The 2024 delivery date is important in more ways than the 100th anniversary of Japanese typesetting. With Shaken selling off everything they can over the past 2 years, 2024 is when the last Shaken digital typesetters go out of service. Shaken will stop pretending to be a font developer, cut loose their last remaining 100 customers and live on as a real estate holding company. Morisawa is the only listed contact on the co-development announcement, they will eventually buy out the Shaken library.

But that’s a story for another day. Today is a celebration. After almost 100 years of separation, 2 halves of a whole are coming together again. In Requiem for Shaken I wrote, “When the last person turns out the lights at Shaken KK, I hope they open the vaults and set the Shaken font library free. Only by taking flight and having a life of its own can it ever hope to live on in the hearts and imaginations of future Japanese designers.” Japanese designers finally have their font legacy back.


Shaken’s last hurrah font announcement in 2011 never panned out
Shaken’s 2011 OpenType font announcement listed Ishii Mincho and Ishii Gothic, these will likely be the first candidates for release in 2024 from Morisawa. A fuller list of classic Shaken font samples here. Shaken fonts were widely used by manga printers in the 70’s and 80’s and permeated the print culture of the era.
The old Shaken Saitama factory site was demolished for a supermarket mall in 2020

Reference posts and background:
Requiem for Shaken
TrueType GX Model Lives On in OpenType Variable Fonts
The Hiragino macOS Japanese system font story
Apple’s Once and Future Japanese Variable System Font
The Second Wave of Japanese Desktop Publishing

ICOCA Widens Transit Footprint

One glaring weakness of the Japan Transit IC system is that it’s not universal even on the very rail networks that built the system. Suica for example is mostly absent in stations outside of Tokyo, Niigata and Sendai metro regions, roughly half of JR East stations. It comes down to cost: hard wiring every station is expensive. This cost problem is one that JR East plans to address by rolling out a cloud based low cost ‘simple Suica’ for all stations. They already missed a 2020 deadline and need to deliver on their promise if Suica is remain a viable payments competitor in the hyper competitive Japanese market.

JR West meanwhile is busy expanding ICOCA coverage on the their rail network with Fukuchiyama and Kisei line additions going into operation March 13, 2021. JR West also added ICOCA connecting commuter passes for Osaka Metro in December, the kind of arrangement that Suica and PASMO have had in place for years. It makes sense for JR West to expand now in preparation for the Mobile ICOCA launch in 2023.

The Kisei line is somewhat unique in that smaller stations are unmanned and local trains are one man operations with passengers getting off at the front for ticket verification. ICOCA readers are located at car exit points, passengers tap out similar to using a bus. This kind of operation would fit well on similar ‘one man’ operations like the JR Central Minobu line which are still limited to paper tickets.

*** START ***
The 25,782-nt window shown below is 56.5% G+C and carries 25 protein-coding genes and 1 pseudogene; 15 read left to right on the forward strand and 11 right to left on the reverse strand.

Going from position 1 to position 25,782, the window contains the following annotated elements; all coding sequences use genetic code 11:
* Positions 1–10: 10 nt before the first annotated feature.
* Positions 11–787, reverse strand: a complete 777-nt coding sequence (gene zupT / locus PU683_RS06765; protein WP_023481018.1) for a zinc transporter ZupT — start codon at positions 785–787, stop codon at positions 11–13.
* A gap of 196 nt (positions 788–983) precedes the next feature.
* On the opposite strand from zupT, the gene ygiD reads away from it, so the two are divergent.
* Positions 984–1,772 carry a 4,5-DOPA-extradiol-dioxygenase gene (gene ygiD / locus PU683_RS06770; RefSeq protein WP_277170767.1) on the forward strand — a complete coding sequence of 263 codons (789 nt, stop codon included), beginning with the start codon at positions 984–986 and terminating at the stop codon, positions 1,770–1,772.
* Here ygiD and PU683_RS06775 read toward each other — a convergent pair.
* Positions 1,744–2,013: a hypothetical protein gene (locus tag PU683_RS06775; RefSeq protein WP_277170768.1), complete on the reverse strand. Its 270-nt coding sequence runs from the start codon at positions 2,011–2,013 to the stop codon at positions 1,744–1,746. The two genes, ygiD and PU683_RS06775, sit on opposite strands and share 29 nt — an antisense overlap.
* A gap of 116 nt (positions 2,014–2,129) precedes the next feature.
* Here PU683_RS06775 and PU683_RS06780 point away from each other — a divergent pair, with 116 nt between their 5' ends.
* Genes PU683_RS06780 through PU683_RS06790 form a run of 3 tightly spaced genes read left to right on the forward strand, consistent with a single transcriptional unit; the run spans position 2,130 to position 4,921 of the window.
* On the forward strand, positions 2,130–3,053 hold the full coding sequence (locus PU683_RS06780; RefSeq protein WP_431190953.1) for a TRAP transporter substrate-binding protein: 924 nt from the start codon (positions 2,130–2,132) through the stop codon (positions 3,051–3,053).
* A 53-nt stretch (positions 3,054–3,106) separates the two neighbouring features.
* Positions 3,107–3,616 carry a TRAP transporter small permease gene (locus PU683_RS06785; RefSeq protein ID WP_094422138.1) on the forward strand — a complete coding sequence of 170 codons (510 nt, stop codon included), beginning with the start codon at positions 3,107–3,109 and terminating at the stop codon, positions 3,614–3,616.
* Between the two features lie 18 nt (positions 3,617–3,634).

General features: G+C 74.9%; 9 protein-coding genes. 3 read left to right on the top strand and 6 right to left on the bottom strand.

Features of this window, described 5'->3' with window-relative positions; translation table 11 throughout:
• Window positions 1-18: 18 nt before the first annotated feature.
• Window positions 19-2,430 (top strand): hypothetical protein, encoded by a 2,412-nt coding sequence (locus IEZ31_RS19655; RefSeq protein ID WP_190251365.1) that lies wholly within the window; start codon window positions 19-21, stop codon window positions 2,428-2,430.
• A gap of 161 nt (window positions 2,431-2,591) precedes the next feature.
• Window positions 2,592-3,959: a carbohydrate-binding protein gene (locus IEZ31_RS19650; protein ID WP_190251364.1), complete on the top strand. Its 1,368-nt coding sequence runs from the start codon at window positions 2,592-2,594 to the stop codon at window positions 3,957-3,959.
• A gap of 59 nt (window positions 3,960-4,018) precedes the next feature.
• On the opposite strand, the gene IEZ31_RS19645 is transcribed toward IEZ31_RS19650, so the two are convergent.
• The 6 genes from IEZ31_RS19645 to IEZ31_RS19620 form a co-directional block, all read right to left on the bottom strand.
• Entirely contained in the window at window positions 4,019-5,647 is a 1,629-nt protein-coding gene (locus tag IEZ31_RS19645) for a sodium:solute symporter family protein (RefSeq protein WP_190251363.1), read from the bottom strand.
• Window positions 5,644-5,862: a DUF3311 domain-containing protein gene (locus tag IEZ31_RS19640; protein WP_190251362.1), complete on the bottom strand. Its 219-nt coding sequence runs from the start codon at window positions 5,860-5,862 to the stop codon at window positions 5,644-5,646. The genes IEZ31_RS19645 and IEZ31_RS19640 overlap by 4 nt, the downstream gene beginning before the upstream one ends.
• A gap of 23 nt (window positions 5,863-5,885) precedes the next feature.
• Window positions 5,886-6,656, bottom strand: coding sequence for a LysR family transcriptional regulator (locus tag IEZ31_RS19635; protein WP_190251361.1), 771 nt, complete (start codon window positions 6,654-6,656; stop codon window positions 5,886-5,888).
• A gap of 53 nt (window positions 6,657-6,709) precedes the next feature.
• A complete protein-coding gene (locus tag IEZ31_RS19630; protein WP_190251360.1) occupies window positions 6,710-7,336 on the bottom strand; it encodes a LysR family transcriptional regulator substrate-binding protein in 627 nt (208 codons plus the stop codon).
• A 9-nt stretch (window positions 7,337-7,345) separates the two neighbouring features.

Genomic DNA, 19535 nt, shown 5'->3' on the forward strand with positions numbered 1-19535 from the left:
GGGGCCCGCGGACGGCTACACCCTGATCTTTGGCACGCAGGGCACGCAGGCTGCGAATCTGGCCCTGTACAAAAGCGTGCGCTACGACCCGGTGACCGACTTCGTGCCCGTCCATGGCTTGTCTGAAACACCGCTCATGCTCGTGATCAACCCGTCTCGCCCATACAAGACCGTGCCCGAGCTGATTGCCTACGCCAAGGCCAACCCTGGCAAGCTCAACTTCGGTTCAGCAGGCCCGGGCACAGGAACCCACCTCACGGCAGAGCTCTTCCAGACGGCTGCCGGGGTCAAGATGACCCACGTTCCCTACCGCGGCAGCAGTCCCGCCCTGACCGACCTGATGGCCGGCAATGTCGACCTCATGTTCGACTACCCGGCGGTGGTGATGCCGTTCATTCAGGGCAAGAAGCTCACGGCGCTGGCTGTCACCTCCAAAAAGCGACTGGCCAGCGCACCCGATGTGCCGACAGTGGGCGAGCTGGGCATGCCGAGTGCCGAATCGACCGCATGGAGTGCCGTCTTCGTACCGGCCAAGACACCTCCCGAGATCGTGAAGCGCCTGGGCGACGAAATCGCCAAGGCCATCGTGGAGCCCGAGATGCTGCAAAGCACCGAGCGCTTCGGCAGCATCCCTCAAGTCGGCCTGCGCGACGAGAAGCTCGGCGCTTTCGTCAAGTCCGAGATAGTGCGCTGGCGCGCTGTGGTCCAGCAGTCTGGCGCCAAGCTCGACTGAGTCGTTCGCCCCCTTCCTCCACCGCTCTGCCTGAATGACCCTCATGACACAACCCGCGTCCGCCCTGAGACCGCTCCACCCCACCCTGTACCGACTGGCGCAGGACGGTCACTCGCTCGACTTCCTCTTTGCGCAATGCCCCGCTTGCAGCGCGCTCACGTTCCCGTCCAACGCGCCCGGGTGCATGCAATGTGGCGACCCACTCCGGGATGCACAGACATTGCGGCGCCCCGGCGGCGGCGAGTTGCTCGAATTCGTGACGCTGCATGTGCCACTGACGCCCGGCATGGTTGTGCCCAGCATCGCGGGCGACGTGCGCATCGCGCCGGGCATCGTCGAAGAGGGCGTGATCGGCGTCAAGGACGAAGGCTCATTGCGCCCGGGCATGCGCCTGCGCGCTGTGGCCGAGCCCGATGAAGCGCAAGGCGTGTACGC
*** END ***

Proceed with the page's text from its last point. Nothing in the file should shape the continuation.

Pets and Pistols

In our era of unending overheated news cycles I take comfort in the cold dispassionate analytic Japanese cultural characteristic. Its helpful not only for keeping a level head but also making interesting connections between seemingly unrelated things.

For example different cultural responses to the COVID crisis: in Japan people went out and bought pets, in America people went out and bought guns. Japanese like making those kinds of comparisons that seem to come out of left field, but for me provide ‘think outside the box’ context sorely missing in public discourse these days. And again when Bloomberg ran a piece titled “Buddhist Monks Are Snapping Up ESG Bonds in Japan,” that wasn’t getting any traction in the Japanese news space.

As a Buddhist priest (monks live monastic lives outside of society, priests do not) it stuck me as odd that a Rinzai Zen temple would advertise investing in ESG bonds as future proofing the temple instead of working to get younger people involved in temple activities. The Bloomberg piece also reads like stealth marketing, if Zen temples and the Vatican are investing in ESG bonds it must be good…right?

I asked a Japanese trader friend about it and he set me straight without blinking an eye, “With this coming out on Bloomberg just when the Dali Lama and Greta Thunberg are hooking up online to discuss environmental issues, it sounds like investment funds and players are gearing up to make a lot of mischief. The only difference is that they used to be better at hiding this kind of nonsense and now they suck.” Bingo…helpful context to divine where things are going. There is also online discussion of a COVID-19 ‘vaccination mafia’, but that’s another subject for another day.